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An attempt at a roadtrip
I flew to
to drive my 1985 Volts wagon Golf to
. Somehow, I thought I would be able to drive this archaic (yet wonderful) car from
...in the dead of winter. My ambitions were high, outlandish some might say. I had my travel compainion, Kelsey, with me and we were willing to make the trip.
From the beginning of planning, I had this deep down, mostly ignored, feeling that my car would break down beyond repair on this trip. I threw caution to the wind and did it any way. I figured if it broke down in New Mexico or Texas, I would at least get a good adventure and bus ride out of it.
I could not believe it. We left
late on a Saturday and headed South. First stop was to be somewhere to sleep along northern California and then on to Melodies in LA. My car was reluctant, to say the least, at attempting the passes of Oregon, however, I knew these would be the only big passes we would be going over, as we were taking the southern route the rest of the way.
At 11pm, my car seized to shift gears and made horrible noises, after a brief stop in a dangerous point on the freeway we made it to a gas station in which AAA came to the rescue. We were in
, Oregon. They took us back to
, Oregon. Rowdy times at Gypsy Blues bar, A 'to Hell with Hitler' button was acquired as well as a few lawn flamingos kidnapped. Kelsey and I fell in love with
On Monday morning my car was pronounced dead. Both the Clutch and Transmission had gone out. The decision was made and my car was buried in
and Adam came to the rescue and drove down Monday to pick us up. We had one last night in
and then headed back north. Stopped in Portland for some dinner and a bewildering venture to Powell Books.
Got back to
, had a day and a half and then Kelsey flew to Georgia with me. Adventure had, sadly at the expense of one awesome car.
on January 15, 2008
from the travel blog:
adventures in the US
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Cold in the Desert
Uyuni is surrounded by some of the most spectacular and surreal scenery in Bolivia so, like every other gringo who visits the tumbleweed town, we hopped in a jeep for a tour of the nearby salt flats and National Park. We set off on a cloudy Sunday, our first stop was to pay our respects at the train “cemetery” which lies on the outskirts of town. Rows of rusty old trains create an amazing spectacle – abandoned in the baron wasteland, the tired brown relics lean passively, resigned to the slow erosion of the desert. We took photos and climbed all over them before being ferried off to the salt flats.
Both salty and flat, the salt flats were everything I was expecting. The endless white desert was fascinating and, above all, provided the opportunity to take vaguely amusing photos of us treading on each other and swinging on Josh’s beard. Josh’s beard really does deserve a mention. Cultivated since our departure and affectionately known as “The Wedge”, it has received praise and extended stares the world over. It has become a tourist attraction in itself. Now, after almost four months, Josh’s meticulous beauty regime has been extended to include a daily combing of The Wedge, which is habitually twisted and tangled in times of reflection.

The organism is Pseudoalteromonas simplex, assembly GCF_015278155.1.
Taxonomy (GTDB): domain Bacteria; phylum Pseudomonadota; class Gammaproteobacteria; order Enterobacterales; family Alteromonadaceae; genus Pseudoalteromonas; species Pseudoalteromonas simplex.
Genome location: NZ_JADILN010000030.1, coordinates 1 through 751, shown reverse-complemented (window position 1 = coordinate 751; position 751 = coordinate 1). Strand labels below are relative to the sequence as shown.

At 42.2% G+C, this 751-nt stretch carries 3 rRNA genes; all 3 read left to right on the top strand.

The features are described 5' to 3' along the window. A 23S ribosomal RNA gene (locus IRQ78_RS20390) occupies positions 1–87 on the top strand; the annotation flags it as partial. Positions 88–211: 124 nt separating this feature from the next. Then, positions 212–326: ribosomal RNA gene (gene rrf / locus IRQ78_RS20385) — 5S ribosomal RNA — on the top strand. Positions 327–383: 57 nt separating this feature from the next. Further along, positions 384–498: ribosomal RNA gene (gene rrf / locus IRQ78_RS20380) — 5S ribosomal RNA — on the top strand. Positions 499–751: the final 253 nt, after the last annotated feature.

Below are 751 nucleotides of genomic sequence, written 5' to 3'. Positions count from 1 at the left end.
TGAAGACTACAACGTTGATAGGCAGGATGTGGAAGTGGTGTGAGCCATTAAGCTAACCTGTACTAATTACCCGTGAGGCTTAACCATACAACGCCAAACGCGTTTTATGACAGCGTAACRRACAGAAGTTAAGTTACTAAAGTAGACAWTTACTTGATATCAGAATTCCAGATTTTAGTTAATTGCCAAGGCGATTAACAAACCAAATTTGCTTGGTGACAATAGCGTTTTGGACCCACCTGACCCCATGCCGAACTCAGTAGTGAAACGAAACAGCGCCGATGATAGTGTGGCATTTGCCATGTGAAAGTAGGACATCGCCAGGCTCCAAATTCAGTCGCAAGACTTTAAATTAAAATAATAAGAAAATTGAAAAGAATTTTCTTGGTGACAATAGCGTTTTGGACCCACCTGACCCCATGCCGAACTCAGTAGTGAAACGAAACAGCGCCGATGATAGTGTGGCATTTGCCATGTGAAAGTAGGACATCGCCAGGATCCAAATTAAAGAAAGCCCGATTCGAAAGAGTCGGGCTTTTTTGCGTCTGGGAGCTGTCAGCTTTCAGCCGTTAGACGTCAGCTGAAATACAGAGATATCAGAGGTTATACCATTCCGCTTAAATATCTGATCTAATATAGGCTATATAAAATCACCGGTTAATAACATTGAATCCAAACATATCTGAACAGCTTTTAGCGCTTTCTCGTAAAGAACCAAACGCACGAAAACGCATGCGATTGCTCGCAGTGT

Anyway, where was I? Oh yes, in the middle of a salty nowhere getting back into our jeep. The roads were thin smudges across the landscape and we gazed out of the windows at the blankness until we reached our lunch stop, the Isla Inchahuasi. An island upon the salt covered in cacti, Inchahuasis claim to fame seemed to be the fact that it is so spectacularly out of place. Nevertheless, it is a good place to climb up for a view of the flats and the distant mountains. After lunch and some more time dedicated to the perfect photographic illusion (it’s actually really hard to do if your camera is clever enough to have auto focus) we headed towards these mountains.
Our hotel was located on the edge of the salt flat where the terrain suddenly turned brown and rough. It was fairly comfortable, with hot water and a dining area from which we could see the colourful beams of the sun setting behind the mountains. Its most notable feature however was that it was constructed almost entirely out of salt! The walls, the tables, the chairs, even the beds were carved out of the stuff! If your chips were a bit bland you could simply scratch a bit of table onto them! It was a beautiful looking building, with salt crystal chandeliers illuminating the white uniformity of the rooms. In one corner they had a huge pile of salt and a stack of salt blocks – I like to think they just make anything they find lacking: “No, sorry we don´t have a bar but if you just give me a few minutes…” etc.
That night we got to know the other half of our group, a trio of flatulent Frenchmen who had a mysterious collection of cuts and bruises. They told us that they had just come from La Paz they had been robbed on two separate occasions, once by a fake taxi driver and then again at the hands of some Bolivians they had befriended who had drugged their drinks and beaten them before taking (what was left of) their valuables. To add injury to insult, one of them had also fallen off his bike on the Death Road. It was fair to say that these were an unlucky bunch but it did make me realise how fortunate we were to get out of that place unscathed – particularly considering the risky nature of our adventures. Anyway, we played some poker, drank some palpably cheap wine and retired to our salty beds for a good nights sleep. The pillows, mattresses and sheets were made of more familiar materials.